The second movement Scherzo marked Bewegt, lebhaft is as vehement and possessed as any music Bruckner ever wrote. Schuricht is a good minute faster than Walter but a half minute slower than Jochum. But timing tells only part of the story; Walter’s tempo allows the music to stamp like some great giant’s clumsy dance with the repeated brass chords grinding against each other as a musical volcano threatens to erupt. Conversely Jochum is full of malevolent glee – his pizzicato strings playfully outlining their diminished chords and the brass spikily articulating the clashing harmonies. Schuricht literally lies somewhere between but to my ears without the personality of either. The trio of this movement is unusual in that it is marked to be played faster than the material that precedes it. All three of the versions here maintain this tempo relationship but Jochum pushes his Dresden orchestra along at an extraordinary speed – which results in a rather soupy slowing into the trio second subject at B. Schuricht does the same, unmarked, slowly but compounds this ‘sin’ by then indulging in more arch phrasing. Walter, positively serene and almost Schubertian in the opening of the trio is able to sail into the second subject with a graceful turning of the musical corner but a logical maintenance of his basic tempo thereby ensuring a structural coherence to the movement.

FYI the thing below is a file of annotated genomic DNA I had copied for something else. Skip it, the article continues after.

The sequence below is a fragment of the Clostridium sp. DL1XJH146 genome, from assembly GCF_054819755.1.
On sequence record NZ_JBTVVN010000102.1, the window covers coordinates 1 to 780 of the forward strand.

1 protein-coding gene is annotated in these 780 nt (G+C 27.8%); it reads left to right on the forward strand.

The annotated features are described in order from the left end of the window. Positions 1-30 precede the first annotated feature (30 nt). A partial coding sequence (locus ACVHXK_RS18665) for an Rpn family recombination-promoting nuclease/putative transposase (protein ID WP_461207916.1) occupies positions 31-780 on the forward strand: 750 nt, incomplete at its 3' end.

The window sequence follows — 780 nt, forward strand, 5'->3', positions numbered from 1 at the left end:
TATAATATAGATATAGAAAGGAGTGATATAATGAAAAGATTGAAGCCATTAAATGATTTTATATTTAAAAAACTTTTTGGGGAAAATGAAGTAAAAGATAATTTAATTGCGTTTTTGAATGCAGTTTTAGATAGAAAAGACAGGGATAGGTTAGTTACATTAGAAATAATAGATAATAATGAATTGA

As is well documented Bruckner struggled to complete the finale of this symphony for most of the last decade of his life. I often wonder whether part of this struggle was due to the fact that at the close of the third movement Langsam feierlich he had achieved one of the towering high points of music and was at a loss as to quite where to go next. The music moves from yearning to doubt and conflict through to a radiant conciliatory close. The movement centres on E as its tonality which is about as far away from the ‘home’ key of D as it is possible to be but Bruckner disturbs this immediately by having the first violins who open the movement alone move from a B to a C natural an octave and a semitone above. They are directed to stay on the same (low) G string for this leap which instantly creates a dramatic and achingly poignant opening. Schuricht, in obeying the markig, breit direction, makes the phrase clumsily pointed. Walter seamlessly flows through the notes – only the essential timbre telling you his players are still on their G strings. It is Jochum here who maximises the drama – having delivered the fleetest Scherzo his is now the slowest third movement – an extraordinary seven minutes behind Schuricht. In essence he chooses to feel 8 quavers in each bar, Schuricht prefers the crochet pulse. In lesser hands than Jochum the results would be turgid but he has the flawless long-spanning control and his players the technical resource to make this utterly compelling. Schuricht seems almost perfunctory by his side. It is Walter in this movement who finds the middle way – quite literally - clocking in at 23 minutes. The climax of the movement is the famous chord where Bruckner piles semitonal clashes on top of each other – it’s a moment of chaos and collapse BUT Bruckner did just write it as a crochet with a pause on the following silent beat. Schuricht, maddeningly, extends the clashing chord and then all but eliminates the silent pause. The drama should surely be that the implication of that chord is left to hang in the following silence – a sense of ‘whither now?’. Jochum slightly extends the chord but is already at a significantly slower tempo. His great triumph here is the shocked frozen silence that follows – and his Dresden brass are more able to unleash a true triple fff in the immediately preceding passage than their Vienna counterparts of 1962. Walter holds the chord a fraction too long and does not make as much of the pause as he might but it is still a major improvement on Schuricht. The ‘whither now’ proves to be this incredible ascent leaving behind earthly things – Bruckner throws in little thematic references to his own Third, Eighth and Seventh Symphonies here as well as his Mass in D – before, with one last gesture of farewell, the four horns rise to a richly-voiced E major chord from the full brass over pizzicato strings. Schuricht’s Vienna horns cannot quite get the chord to settle – something that causes no problems for Jochum or Walter. One last irritation – the horns should come off with the strings final pizzicato; Schuricht allows them a good extra four seconds overhang. There is no justification for this in the score and adds to the fact that the placing of the three pizzicato chords bear no relation to the tempo of the previous passage at all. My incomprehension is complete.